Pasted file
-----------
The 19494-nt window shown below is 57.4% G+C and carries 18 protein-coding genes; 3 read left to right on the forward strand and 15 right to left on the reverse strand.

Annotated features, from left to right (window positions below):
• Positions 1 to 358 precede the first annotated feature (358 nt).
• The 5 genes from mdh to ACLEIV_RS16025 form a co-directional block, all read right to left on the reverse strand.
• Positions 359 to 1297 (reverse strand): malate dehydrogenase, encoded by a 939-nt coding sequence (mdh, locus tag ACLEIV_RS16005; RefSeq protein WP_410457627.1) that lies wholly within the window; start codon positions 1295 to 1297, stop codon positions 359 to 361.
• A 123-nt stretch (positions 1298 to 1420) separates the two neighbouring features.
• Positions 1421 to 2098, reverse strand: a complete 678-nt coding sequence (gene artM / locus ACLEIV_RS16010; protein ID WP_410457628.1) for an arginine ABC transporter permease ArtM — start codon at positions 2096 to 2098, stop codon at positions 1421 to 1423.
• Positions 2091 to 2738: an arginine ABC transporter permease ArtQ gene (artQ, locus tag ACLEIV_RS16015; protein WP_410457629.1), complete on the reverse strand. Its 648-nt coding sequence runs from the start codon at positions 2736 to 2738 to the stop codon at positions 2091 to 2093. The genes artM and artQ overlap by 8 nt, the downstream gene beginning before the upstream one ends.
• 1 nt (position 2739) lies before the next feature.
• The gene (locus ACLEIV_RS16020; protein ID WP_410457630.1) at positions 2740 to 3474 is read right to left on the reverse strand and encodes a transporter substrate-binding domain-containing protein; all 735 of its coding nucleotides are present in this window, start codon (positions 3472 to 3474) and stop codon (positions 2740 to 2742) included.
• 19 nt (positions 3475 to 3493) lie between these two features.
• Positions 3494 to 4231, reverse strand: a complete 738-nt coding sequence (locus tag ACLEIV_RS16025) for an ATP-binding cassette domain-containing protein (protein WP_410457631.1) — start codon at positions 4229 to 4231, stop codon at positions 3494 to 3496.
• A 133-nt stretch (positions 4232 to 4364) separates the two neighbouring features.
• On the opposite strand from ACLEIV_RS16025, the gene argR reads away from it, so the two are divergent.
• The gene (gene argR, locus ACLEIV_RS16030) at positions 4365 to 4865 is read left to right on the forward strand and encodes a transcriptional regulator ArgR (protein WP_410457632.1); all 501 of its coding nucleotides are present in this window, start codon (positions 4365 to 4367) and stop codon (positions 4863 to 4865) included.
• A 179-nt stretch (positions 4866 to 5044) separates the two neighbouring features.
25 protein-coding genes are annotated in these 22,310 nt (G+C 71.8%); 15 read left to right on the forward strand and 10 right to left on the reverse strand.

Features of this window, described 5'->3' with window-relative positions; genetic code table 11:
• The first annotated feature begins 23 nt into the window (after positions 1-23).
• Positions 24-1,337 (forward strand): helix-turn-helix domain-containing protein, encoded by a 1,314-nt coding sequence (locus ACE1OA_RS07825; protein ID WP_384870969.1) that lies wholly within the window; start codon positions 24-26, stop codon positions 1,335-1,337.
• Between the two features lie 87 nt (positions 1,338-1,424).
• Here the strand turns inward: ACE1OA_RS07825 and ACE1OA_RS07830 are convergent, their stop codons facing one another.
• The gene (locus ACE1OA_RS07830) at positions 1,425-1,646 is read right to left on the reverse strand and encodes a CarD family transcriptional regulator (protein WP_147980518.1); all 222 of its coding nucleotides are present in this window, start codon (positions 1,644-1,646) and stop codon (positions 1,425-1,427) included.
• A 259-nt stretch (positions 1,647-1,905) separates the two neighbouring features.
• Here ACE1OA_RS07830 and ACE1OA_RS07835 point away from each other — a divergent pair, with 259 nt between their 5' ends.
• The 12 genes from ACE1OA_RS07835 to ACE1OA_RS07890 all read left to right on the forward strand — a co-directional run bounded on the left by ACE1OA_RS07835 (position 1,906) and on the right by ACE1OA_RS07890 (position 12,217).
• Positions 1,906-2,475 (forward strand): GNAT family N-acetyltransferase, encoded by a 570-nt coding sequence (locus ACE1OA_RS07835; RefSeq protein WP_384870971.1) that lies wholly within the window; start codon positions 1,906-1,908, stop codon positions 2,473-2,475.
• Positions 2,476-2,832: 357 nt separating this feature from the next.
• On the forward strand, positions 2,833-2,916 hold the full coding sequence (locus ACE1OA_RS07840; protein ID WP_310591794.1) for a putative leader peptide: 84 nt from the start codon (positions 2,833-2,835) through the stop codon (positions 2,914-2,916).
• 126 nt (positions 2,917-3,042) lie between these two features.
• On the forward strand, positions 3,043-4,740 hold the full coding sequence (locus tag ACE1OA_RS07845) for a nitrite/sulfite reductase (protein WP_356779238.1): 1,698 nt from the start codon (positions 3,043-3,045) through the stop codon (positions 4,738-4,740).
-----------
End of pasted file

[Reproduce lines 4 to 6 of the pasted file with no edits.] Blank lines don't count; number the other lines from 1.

• The 5 genes from mdh to ACLEIV_RS16025 form a co-directional block, all read right to left on the reverse strand.
• Positions 359 to 1297 (reverse strand): malate dehydrogenase, encoded by a 939-nt coding sequence (mdh, locus tag ACLEIV_RS16005; RefSeq protein WP_410457627.1) that lies wholly within the window; start codon positions 1295 to 1297, stop codon positions 359 to 361.
• A 123-nt stretch (positions 1298 to 1420) separates the two neighbouring features.